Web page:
2020年3月26日 星期四

The dominant media narrative of the day


The thing the media is talking about, in heavy rotation.
The breaking news, the one you’re required to give an opinion on.
The thing is, if it’s not for you, about you, or something you need to engage in, then who put it on your agenda?
The media benefits from turning you into their product, once you give them your attention.
Feel free, but do it because you’ve chosen to.
Here’s something to consider: the world doesn’t get better when you spend more time engaging with mass media. That’s pretty clear.
But it does get better when you spend more time doing things that matter. Actions matter.

Fixing your email promo folder


Your promo folder is broken, and our fix for it is a bit stuck.
If you use Gmail, you probably have thousands of emails in your promo folder. A quick look will show you that there are dozens of emails moved there by Google that you probably wish you had seen. In the last week, I found several personal notes, several calendar invites (including ones for Google’s own calendar), and newsletters from Tim Ferriss and others.
We are finding that 20% of the Slack invites we’re sending to people are ending up misfiled in the promo folder as well.
Most of us live with the misfiling because we don’t know about it, because we save so much time on the junk that disappears, and partly because we don’t know how to easily fix it without dragging emails over one at a time.
Enough of the writers and orgs I work with were frustrated by the incorrect filing of important mail by Google that I decided to work with my team to build a simple system that with just a few clicks, would move many of the emails you’re missing out of the promo folder back to where they belong.
It does this without signing you up for any new lists, without sharing your data with anyone, without reading your email.
All we’ve done is built a list of good stuff (our gold list), senders you might have signed up for but are missing.
And it’s free.

Compromise


People talk about compromising like it’s a bad thing.
But we’re always doing it.
Even the most ardent vegan is killing tiny creatures in a glass of water.
There’s no economy on earth that is completely unregulated, nor is there one that’s completely state-controlled.
We’re never completely at an edge. We can’t be.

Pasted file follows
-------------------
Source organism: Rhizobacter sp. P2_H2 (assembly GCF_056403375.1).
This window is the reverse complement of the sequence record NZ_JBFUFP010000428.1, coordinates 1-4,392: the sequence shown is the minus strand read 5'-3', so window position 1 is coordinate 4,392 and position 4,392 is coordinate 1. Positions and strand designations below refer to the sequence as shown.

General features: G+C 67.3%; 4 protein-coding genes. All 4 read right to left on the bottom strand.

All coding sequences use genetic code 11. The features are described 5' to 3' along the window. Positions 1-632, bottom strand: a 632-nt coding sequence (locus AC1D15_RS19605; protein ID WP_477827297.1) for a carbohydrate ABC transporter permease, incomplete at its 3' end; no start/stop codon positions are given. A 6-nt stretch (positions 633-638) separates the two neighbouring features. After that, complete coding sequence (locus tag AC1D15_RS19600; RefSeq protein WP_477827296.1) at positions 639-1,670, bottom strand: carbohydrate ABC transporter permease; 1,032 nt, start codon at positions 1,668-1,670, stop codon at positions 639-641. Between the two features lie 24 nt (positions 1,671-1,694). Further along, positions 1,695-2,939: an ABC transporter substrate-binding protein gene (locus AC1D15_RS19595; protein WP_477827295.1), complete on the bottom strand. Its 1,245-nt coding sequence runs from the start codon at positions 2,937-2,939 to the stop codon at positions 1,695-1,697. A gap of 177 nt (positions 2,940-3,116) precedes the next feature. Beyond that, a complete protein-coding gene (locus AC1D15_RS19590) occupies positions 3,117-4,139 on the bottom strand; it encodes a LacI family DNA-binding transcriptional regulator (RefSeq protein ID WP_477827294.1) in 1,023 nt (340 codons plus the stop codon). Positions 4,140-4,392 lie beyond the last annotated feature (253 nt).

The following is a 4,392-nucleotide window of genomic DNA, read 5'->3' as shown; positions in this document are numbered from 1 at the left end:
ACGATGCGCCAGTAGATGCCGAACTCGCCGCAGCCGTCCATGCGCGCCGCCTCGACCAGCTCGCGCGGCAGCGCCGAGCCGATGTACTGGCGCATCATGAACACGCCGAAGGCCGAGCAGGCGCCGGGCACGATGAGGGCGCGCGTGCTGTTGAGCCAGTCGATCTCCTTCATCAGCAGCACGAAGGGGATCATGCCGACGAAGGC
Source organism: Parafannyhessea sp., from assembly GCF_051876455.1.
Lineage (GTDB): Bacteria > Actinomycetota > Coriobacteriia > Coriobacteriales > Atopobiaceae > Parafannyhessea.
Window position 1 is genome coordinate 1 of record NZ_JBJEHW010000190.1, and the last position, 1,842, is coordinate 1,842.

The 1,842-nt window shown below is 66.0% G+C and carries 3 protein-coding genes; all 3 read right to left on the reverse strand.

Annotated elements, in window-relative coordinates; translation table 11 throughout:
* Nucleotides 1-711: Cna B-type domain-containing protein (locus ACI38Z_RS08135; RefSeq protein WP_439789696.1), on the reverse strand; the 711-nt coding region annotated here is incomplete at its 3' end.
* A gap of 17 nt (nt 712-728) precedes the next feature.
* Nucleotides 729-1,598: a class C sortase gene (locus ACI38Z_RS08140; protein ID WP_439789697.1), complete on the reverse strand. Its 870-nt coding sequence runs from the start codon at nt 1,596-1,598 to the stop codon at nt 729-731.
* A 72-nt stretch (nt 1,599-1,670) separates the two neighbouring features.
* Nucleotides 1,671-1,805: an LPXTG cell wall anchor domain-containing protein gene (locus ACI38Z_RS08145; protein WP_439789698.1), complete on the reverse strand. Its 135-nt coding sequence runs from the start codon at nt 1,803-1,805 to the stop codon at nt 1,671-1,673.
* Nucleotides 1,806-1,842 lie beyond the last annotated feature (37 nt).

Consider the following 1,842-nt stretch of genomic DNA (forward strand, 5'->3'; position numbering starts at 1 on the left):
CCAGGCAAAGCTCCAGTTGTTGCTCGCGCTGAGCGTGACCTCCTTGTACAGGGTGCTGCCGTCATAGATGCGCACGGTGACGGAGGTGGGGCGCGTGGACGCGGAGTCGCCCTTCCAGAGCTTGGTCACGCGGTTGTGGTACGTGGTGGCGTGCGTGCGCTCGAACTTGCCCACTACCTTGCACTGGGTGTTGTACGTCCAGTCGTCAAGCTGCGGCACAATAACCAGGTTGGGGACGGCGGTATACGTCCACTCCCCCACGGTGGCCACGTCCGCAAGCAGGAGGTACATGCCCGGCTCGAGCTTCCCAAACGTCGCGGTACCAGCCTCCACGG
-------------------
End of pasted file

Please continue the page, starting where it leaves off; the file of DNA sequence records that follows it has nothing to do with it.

So now, the question isn’t whether or not to compromise. The question is where we’re going to be on the spectrum.
That’s a more useful place to start the conversation.

Priorities


It’s comforting to use someone else’s priorities to guide our work. It lets us off the hook.
But the only way to do our best work is to realize that part of what it means to do our work is to own the priorities as well.
Your boat, your compass.

Yes, marketing does matter


Because marketers make change happen.
That’s the work. Not to run ads, not to sell crap, not to invent hoopla.
Marketing makes change. If you’re not proud of the change you’re making, do something else.
It turns out that smart marketing is significantly more effective than the other kind. It turns out that showing up with the right work for the right people in the right way is a powerful tool in making change happen.
The other kind of marketing gets a bad rap, and that’s well deserved.
But real marketing, the marketing that makes things better by making better things–that’s what we need more of.
As you might have guessed, it’s time for The Marketing Seminar. We’ve run this live digital workshop eight times already. More than 8,000 people in fifty countries have been transformed by this proven group workshop. We only run it a few times a year. Your boss will pay for it. You’ll work hard and you’ll get back far more than you put into it. The typical student gives and gets more than 500 pieces of feedback in just the first month. (Click the purple circle to save on tuition).
The seminar also has a #1 bestselling book, if that’s more your speed. And a video-only course. Do what works for you.
We keep doing it because it works. This time it’s your turn. I hope you’ll take a leap and join us.

Falling behind vs. streaks


The culture punishes people by reminding us that we’re falling behind. The camera focuses on the person who is winning the race instead of the one who is trying harder than ever before. The bank sends the dunning notice to the person behind on their rent and the lousy grades go to the student who hands in a paper a day late.
Fear of falling behind is a good way to enforce compliance.
But it turns out that real progress comes not from measuring ourselves against everyone else’s pace, but in building habits. And habits come from streaks.
You’re almost certainly never going to win a 26-mile marathon, but if you train every day, you’ll finish one.
In building the Akimbo workshops (like The Marketing Seminar, which is open for enrollment right now), we’re committed to creating a learning system where you don’t have to feel like you’re falling behind–at the very same time we’re making it likely that you’ll embrace the posture of seeking a streak. Show up every day. Do the work, return tomorrow.
Drip by drip, day by day. Habits lead to commitments and commitments create learning.
A culture of streaks can’t help but be mutually supportive. If there’s no behind, then there’s no ahead. But if we’re supporting each other in building new habits, we discover that opening the door for someone else also benefits us as well.

“This will change your mind”


How often is that true?
Not very.
Changing a mind is difficult work. It won’t happen with a standard intervention, and it probably requires enrollment on the part of the person you’re engaging with as well.